Taiwan scraps 200,000 passports carrying picture of US airport by mistake

Taiwan scraps 200,000 passports carrying picture of US airport by mistake
PHOTO: Reuters

TAIPEI - Taiwan has had to scrap 200,000 new passports after an embarrassing design blunder mistakenly swopped an image of an airport in Washington for the island's main airport.

The head of consular affairs resigned and another official was demoted on Wednesday (Dec 27) over the fiasco as online pundits joked that Taiwan had become the "51st state" of the United States.

The mockery reflects Taiwan's delicate political situation as a self-ruling island claimed by China as part of its territory.

The US is its main ally and arms supplier, which has angered Beijing.

Online commenters joked that there should now be a vote on whether Taiwan should become part of the US.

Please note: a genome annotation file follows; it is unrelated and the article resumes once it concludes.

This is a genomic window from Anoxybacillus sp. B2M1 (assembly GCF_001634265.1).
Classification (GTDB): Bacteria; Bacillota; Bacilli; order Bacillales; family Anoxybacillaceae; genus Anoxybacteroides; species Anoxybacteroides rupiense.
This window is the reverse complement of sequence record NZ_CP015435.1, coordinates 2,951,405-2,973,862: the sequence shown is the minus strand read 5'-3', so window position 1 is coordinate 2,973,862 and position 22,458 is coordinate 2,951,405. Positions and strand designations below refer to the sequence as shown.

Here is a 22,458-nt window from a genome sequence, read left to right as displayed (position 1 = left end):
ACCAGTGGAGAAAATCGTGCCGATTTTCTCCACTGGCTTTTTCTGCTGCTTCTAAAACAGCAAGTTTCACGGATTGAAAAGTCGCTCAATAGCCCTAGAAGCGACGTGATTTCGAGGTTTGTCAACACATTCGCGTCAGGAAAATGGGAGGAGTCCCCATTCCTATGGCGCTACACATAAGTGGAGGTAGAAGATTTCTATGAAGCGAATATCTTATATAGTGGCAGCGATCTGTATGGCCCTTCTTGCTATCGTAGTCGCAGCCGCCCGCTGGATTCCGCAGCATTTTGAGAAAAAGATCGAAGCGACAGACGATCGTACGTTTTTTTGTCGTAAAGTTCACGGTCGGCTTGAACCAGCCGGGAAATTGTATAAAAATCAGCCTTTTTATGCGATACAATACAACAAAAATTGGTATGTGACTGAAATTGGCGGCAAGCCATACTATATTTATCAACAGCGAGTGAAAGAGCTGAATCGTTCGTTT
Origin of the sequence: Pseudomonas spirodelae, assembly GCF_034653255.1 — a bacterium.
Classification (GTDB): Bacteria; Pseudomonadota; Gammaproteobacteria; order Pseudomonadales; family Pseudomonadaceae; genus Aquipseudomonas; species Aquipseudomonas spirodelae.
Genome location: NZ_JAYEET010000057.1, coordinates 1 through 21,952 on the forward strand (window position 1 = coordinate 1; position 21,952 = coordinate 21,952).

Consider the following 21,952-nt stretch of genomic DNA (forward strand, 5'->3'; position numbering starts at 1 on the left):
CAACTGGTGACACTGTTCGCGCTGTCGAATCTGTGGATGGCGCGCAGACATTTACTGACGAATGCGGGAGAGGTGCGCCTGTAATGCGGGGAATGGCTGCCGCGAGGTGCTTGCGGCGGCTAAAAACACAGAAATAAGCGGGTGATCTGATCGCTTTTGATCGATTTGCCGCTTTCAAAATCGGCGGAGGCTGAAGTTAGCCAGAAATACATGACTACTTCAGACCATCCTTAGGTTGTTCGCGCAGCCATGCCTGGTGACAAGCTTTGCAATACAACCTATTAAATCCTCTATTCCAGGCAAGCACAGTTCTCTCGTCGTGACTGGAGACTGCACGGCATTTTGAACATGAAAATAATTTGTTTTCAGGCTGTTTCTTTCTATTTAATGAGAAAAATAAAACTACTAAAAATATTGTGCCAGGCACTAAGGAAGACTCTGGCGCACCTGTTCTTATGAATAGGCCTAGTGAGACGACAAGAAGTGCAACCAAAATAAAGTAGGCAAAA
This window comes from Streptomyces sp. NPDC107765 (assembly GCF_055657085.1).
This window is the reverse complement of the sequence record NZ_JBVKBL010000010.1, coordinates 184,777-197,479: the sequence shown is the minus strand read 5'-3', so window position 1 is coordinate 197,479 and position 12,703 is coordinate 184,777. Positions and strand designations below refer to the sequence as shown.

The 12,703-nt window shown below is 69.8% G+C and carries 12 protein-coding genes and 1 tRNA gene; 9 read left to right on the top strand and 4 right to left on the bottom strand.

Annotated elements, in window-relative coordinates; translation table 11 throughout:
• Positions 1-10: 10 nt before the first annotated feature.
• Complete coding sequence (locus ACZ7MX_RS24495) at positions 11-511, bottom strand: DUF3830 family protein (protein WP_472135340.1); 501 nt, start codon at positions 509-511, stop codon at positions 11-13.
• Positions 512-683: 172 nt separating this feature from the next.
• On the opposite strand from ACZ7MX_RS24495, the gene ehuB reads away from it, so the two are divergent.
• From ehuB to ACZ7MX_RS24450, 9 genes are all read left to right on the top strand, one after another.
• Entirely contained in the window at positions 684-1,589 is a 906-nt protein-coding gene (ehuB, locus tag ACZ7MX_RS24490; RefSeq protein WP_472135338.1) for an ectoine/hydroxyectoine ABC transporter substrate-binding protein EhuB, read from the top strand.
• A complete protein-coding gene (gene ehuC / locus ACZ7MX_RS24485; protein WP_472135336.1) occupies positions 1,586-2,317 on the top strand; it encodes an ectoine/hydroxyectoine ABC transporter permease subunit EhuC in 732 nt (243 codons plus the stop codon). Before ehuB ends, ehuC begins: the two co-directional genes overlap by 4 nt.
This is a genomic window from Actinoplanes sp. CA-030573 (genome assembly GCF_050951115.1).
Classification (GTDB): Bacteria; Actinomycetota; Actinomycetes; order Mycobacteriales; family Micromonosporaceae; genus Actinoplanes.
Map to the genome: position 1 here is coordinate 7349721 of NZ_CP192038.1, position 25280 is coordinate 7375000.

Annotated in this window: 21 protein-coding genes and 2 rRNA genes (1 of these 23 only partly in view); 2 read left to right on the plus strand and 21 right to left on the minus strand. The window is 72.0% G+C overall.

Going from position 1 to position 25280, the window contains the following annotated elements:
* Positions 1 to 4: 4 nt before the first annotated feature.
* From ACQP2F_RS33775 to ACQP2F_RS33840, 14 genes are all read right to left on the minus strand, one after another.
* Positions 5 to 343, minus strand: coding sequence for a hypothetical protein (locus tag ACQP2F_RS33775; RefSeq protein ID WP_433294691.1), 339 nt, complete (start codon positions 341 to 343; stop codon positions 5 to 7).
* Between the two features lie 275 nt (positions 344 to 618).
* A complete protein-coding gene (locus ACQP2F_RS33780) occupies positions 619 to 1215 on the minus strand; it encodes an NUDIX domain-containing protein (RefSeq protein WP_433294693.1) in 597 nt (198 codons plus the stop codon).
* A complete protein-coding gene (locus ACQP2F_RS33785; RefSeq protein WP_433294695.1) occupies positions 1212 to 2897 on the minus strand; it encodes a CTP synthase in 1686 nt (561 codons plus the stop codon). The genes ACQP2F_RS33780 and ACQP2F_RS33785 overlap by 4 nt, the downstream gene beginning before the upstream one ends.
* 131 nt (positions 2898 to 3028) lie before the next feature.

"So desperately want to be American... alright, let's have a referendum," one user wrote on local media's Apple Daily's website.

The new generation of biometric passports were issued on Monday with a picture of Washington's Dulles International Airport on the inner pages, instead of Taiwan's main Taoyuan International Airport.

The Foreign Ministry stopped distribution of the 200,000 new passports printed, which cost NT$80 million (S$3.6 million).

It is recalling the 285 that had already been handed out.

In response to the mistake, the director-general of the Bureau of Consular Affairs Agnes Chen and her predecessor Kung Chung-chen lost their posts as they "did not fulfil their supervisory duties", the ministry said in a statement.

Mr Kung had been Taiwan's representative in Canada since last year.

The designers behind the passports drew the images for the inside pages by hand, the Foreign Ministry said.

One of the designers had wrongly copied from a picture of the Washington airport found on the Internet, thinking it was Taoyuan's Terminal One, adding a tower that does not exist.

Taiwan first rolled out biometric passports in 2008 and the new versions have security upgrades, including a third image of the passport holder.

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